Here’s a little scoop for you.
Alberta’s provincial election will take place in May 2019.
At least that’s what Premier Rachel Notley seemed to suggest the other day while speaking to journalists.
She wasn’t talking specifically about the election date, but about one of her favourite topics: bashing United Conservative Party Leader Jason Kenney.
Notley was taking a shot at Kenney’s promise that he’d not only scrap Alberta’s carbon tax after winning the next election, but he would also join in a legal cabal with Saskatchewan and Ontario to fight a federal carbon tax.
“We need to think about folks who start making plans for when the people of Alberta elect them into a position that they don’t currently hold 11 months beforehand,” Notley said Tuesday. “Because what I will say is I was here in 2015 and part of the way we won the election was we said, ‘You know what? The arrogance and entitlement of the past, that’s not a thing that’s cool.’ And Albertans said, ‘That’s not really a thing that’s cool.’ And maybe Mr. Kenney ought to change his dial just a little bit there.”
Never mind Notley’s colourfully simple analysis of the last election, look at what she said about the next election.
We are “11 months beforehand.”
So, it would seem the election will be held in May of next year.
Notley didn’t mention a date or give any other details.
Of course, anybody familiar with the province’s election guidelines knows that Notley is supposed to hold the election sometime between March 1 and May 31, 2019. So, the fact that she would hold it in May is not exactly Earth-shattering news.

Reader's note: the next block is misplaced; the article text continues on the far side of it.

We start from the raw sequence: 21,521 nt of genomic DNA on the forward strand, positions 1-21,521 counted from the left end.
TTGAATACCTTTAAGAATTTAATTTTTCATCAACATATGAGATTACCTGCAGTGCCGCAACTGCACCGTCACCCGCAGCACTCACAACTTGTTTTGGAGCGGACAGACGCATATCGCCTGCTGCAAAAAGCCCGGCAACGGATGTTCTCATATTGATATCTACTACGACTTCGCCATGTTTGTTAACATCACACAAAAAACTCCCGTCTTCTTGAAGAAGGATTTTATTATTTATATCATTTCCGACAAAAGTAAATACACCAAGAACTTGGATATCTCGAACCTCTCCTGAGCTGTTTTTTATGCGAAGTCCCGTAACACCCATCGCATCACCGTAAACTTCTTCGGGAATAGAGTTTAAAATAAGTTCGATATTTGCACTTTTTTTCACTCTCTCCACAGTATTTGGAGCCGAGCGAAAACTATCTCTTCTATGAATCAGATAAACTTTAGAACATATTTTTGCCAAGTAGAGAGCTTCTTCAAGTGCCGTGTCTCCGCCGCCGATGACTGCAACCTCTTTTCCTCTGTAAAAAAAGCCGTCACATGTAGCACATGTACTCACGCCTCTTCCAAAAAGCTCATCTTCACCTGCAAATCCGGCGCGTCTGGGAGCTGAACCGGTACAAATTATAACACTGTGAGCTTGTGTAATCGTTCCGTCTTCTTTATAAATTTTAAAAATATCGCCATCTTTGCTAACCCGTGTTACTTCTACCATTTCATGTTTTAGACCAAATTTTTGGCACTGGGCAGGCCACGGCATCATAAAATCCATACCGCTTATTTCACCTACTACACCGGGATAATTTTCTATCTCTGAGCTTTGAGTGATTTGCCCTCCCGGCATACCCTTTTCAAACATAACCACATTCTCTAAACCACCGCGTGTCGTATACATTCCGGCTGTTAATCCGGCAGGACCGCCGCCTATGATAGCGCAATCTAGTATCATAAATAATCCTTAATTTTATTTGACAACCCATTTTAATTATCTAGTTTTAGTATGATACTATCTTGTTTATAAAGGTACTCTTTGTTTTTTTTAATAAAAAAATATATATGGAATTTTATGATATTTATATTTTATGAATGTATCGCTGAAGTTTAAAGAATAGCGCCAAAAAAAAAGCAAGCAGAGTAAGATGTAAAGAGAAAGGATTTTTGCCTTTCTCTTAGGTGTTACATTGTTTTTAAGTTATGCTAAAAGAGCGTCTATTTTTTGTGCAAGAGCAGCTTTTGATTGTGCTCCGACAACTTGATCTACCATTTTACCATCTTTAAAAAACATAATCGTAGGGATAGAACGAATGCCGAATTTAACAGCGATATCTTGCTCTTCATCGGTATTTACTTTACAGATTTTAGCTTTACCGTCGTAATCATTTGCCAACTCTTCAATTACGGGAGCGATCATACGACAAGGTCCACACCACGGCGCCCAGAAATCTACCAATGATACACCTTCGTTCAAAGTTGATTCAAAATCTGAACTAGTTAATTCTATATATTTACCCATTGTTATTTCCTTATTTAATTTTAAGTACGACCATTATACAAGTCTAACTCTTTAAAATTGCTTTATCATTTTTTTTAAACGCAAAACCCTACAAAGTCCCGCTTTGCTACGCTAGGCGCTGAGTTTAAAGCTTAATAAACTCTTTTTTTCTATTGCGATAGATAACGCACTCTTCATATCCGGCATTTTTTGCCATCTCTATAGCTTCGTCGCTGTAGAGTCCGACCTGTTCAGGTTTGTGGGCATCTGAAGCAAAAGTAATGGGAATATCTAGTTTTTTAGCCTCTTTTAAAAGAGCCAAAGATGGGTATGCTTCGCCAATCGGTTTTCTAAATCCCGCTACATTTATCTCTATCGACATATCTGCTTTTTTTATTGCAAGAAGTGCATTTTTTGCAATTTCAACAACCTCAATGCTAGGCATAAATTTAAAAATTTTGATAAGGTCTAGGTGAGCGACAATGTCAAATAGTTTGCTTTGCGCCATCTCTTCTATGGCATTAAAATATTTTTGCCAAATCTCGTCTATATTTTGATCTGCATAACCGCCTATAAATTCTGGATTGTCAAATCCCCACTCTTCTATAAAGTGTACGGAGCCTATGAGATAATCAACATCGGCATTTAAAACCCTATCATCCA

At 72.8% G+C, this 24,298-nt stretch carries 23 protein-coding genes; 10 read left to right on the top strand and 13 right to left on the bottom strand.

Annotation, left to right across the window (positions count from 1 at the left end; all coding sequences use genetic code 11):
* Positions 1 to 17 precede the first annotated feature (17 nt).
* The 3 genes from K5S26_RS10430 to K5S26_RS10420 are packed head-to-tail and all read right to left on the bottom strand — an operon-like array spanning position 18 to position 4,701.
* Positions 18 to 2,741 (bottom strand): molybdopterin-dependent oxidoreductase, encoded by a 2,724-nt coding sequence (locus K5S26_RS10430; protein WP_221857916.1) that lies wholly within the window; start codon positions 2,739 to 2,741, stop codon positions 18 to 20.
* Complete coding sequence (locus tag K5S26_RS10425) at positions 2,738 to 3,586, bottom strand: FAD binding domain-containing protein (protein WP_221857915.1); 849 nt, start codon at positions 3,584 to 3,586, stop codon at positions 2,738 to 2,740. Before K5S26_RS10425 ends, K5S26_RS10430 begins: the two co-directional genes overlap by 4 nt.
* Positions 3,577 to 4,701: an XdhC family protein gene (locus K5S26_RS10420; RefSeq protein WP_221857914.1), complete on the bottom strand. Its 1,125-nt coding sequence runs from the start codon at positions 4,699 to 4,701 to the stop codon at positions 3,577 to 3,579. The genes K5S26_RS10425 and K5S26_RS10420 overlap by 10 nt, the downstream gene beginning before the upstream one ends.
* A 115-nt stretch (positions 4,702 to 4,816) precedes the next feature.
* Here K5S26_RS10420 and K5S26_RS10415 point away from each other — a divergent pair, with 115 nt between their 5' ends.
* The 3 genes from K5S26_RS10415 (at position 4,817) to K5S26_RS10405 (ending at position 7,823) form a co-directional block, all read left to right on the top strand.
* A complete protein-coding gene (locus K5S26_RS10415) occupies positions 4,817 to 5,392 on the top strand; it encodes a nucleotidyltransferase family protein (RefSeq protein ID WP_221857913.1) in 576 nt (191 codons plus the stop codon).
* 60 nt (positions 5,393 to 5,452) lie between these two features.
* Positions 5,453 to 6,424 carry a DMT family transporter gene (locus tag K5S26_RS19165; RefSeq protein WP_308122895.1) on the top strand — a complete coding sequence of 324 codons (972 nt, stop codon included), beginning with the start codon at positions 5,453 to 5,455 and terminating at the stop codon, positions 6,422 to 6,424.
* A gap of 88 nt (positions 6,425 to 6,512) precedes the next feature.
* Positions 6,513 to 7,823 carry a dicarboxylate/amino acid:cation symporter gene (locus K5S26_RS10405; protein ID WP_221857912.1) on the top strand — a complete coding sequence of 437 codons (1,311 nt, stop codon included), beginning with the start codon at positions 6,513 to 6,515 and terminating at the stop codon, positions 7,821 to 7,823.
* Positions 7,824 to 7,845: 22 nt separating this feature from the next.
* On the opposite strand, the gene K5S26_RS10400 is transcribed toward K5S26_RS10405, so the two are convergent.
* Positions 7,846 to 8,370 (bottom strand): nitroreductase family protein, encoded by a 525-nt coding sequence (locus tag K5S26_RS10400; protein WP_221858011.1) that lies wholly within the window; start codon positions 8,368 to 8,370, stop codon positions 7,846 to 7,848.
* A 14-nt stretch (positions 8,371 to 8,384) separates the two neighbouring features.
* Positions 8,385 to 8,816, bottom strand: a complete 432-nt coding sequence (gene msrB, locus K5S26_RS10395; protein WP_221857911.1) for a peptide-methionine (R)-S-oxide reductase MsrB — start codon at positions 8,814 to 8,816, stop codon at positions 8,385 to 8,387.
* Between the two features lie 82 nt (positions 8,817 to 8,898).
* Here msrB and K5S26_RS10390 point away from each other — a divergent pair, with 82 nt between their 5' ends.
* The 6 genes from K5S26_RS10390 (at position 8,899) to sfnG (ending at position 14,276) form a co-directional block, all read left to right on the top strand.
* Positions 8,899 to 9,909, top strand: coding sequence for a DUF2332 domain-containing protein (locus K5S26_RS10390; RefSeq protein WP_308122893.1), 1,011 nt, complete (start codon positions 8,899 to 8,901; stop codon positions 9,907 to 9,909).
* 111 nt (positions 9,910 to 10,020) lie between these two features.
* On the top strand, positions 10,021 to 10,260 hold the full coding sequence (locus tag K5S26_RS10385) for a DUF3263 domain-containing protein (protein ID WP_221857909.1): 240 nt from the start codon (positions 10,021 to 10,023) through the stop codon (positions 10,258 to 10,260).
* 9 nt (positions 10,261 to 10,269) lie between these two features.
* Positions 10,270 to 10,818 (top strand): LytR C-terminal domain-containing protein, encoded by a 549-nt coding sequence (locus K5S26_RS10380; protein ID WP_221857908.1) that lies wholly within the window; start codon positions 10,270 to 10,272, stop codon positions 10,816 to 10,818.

Well, I did say this was a little scoop.
What might come as a bigger surprise is that beer is becoming a campaign issue.
Kenney has said he wants the government to end all tariffs and subsidies on beer. He is taking particular aim at the grants given to Alberta’s craft breweries under a program that this week was deemed by a trade tribunal to be unfair to brewers outside the province. (The Alberta government is reviewing the ruling and says it will make changes, but insists it will continue to support local craft brewers).
Kenney is embracing beer as an issue because a promise of cheap pints seemed to help Doug Ford’s Progressive Conservatives win the Ontario election last week.
“Doug Ford is going to make beer cheaper in Ontario,” said Kenney. “I’m going to do …read more
Source:: Edmonton Journal – Politics